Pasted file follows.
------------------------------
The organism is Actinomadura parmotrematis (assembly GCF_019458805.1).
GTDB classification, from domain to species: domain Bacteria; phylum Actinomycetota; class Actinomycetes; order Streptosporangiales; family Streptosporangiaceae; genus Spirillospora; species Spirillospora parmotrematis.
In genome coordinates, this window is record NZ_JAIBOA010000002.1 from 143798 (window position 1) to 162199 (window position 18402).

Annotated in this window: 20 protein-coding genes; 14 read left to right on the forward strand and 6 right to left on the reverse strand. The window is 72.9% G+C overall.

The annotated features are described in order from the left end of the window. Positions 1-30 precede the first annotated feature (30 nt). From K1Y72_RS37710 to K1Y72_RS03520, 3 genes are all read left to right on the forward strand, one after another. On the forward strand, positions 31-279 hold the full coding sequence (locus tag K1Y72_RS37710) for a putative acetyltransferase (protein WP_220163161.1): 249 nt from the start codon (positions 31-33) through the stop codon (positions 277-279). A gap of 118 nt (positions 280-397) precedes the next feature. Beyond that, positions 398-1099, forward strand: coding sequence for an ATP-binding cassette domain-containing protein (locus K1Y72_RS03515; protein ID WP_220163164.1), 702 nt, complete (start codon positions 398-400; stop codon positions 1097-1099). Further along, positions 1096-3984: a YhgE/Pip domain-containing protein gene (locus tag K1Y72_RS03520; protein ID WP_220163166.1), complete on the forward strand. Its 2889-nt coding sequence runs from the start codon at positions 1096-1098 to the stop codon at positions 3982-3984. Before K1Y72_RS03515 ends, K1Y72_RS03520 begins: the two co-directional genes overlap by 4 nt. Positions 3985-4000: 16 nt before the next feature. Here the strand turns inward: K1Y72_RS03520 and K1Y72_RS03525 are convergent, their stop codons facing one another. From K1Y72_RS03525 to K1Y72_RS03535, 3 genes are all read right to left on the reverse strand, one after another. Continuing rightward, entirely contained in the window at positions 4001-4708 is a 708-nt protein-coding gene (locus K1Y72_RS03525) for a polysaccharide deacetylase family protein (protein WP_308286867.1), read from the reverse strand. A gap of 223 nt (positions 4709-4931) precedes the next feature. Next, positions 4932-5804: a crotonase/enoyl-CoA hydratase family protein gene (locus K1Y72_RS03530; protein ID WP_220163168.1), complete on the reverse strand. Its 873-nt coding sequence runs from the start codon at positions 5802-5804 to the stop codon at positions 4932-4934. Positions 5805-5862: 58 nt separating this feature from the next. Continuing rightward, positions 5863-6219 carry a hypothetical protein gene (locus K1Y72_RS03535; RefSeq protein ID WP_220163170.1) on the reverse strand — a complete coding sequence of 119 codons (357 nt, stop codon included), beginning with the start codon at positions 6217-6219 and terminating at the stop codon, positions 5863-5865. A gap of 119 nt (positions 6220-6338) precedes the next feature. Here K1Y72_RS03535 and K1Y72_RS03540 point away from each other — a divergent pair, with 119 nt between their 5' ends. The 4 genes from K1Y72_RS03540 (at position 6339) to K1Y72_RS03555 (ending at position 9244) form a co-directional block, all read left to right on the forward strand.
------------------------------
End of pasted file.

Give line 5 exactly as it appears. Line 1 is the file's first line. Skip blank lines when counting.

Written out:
The annotated features are described in order from the left end of the window. Positions 1-30 precede the first annotated feature (30 nt). From K1Y72_RS37710 to K1Y72_RS03520, 3 genes are all read left to right on the forward strand, one after another. On the forward strand, positions 31-279 hold the full coding sequence (locus tag K1Y72_RS37710) for a putative acetyltransferase (protein WP_220163161.1): 249 nt from the start codon (positions 31-33) through the stop codon (positions 277-279). A gap of 118 nt (positions 280-397) precedes the next feature. Beyond that, positions 398-1099, forward strand: coding sequence for an ATP-binding cassette domain-containing protein (locus K1Y72_RS03515; protein ID WP_220163164.1), 702 nt, complete (start codon positions 398-400; stop codon positions 1097-1099). Further along, positions 1096-3984: a YhgE/Pip domain-containing protein gene (locus tag K1Y72_RS03520; protein ID WP_220163166.1), complete on the forward strand. Its 2889-nt coding sequence runs from the start codon at positions 1096-1098 to the stop codon at positions 3982-3984. Before K1Y72_RS03515 ends, K1Y72_RS03520 begins: the two co-directional genes overlap by 4 nt. Positions 3985-4000: 16 nt before the next feature. Here the strand turns inward: K1Y72_RS03520 and K1Y72_RS03525 are convergent, their stop codons facing one another. From K1Y72_RS03525 to K1Y72_RS03535, 3 genes are all read right to left on the reverse strand, one after another. Continuing rightward, entirely contained in the window at positions 4001-4708 is a 708-nt protein-coding gene (locus K1Y72_RS03525) for a polysaccharide deacetylase family protein (protein WP_308286867.1), read from the reverse strand. A gap of 223 nt (positions 4709-4931) precedes the next feature. Next, positions 4932-5804: a crotonase/enoyl-CoA hydratase family protein gene (locus K1Y72_RS03530; protein ID WP_220163168.1), complete on the reverse strand. Its 873-nt coding sequence runs from the start codon at positions 5802-5804 to the stop codon at positions 4932-4934. Positions 5805-5862: 58 nt separating this feature from the next. Continuing rightward, positions 5863-6219 carry a hypothetical protein gene (locus K1Y72_RS03535; RefSeq protein ID WP_220163170.1) on the reverse strand — a complete coding sequence of 119 codons (357 nt, stop codon included), beginning with the start codon at positions 6217-6219 and terminating at the stop codon, positions 5863-5865. A gap of 119 nt (positions 6220-6338) precedes the next feature. Here K1Y72_RS03535 and K1Y72_RS03540 point away from each other — a divergent pair, with 119 nt between their 5' ends. The 4 genes from K1Y72_RS03540 (at position 6339) to K1Y72_RS03555 (ending at position 9244) form a co-directional block, all read left to right on the forward strand.